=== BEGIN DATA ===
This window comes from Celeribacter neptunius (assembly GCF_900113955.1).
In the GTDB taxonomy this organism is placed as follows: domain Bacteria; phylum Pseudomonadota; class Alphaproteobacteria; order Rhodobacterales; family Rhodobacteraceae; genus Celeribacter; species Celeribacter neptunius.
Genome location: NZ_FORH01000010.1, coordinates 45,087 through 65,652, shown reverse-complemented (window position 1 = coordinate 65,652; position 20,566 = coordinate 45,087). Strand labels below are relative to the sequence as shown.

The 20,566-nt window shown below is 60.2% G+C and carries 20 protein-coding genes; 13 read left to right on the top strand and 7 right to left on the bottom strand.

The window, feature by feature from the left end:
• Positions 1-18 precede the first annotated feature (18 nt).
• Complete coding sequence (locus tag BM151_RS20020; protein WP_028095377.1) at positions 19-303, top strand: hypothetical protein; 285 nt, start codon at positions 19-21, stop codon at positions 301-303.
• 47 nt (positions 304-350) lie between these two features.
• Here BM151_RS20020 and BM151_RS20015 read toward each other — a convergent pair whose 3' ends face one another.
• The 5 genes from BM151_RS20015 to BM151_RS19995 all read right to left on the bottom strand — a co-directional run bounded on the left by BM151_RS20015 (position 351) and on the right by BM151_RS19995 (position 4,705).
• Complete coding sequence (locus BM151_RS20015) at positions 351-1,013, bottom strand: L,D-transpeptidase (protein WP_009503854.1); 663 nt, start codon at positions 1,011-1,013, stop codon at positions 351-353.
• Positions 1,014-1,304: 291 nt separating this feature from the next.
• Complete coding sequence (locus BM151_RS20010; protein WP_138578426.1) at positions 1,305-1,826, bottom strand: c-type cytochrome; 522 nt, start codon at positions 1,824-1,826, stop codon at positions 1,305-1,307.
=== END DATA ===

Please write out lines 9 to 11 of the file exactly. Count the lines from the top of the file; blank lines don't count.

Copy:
• Here BM151_RS20020 and BM151_RS20015 read toward each other — a convergent pair whose 3' ends face one another.
• The 5 genes from BM151_RS20015 to BM151_RS19995 all read right to left on the bottom strand — a co-directional run bounded on the left by BM151_RS20015 (position 351) and on the right by BM151_RS19995 (position 4,705).
• Complete coding sequence (locus BM151_RS20015) at positions 351-1,013, bottom strand: L,D-transpeptidase (protein WP_009503854.1); 663 nt, start codon at positions 1,011-1,013, stop codon at positions 351-353.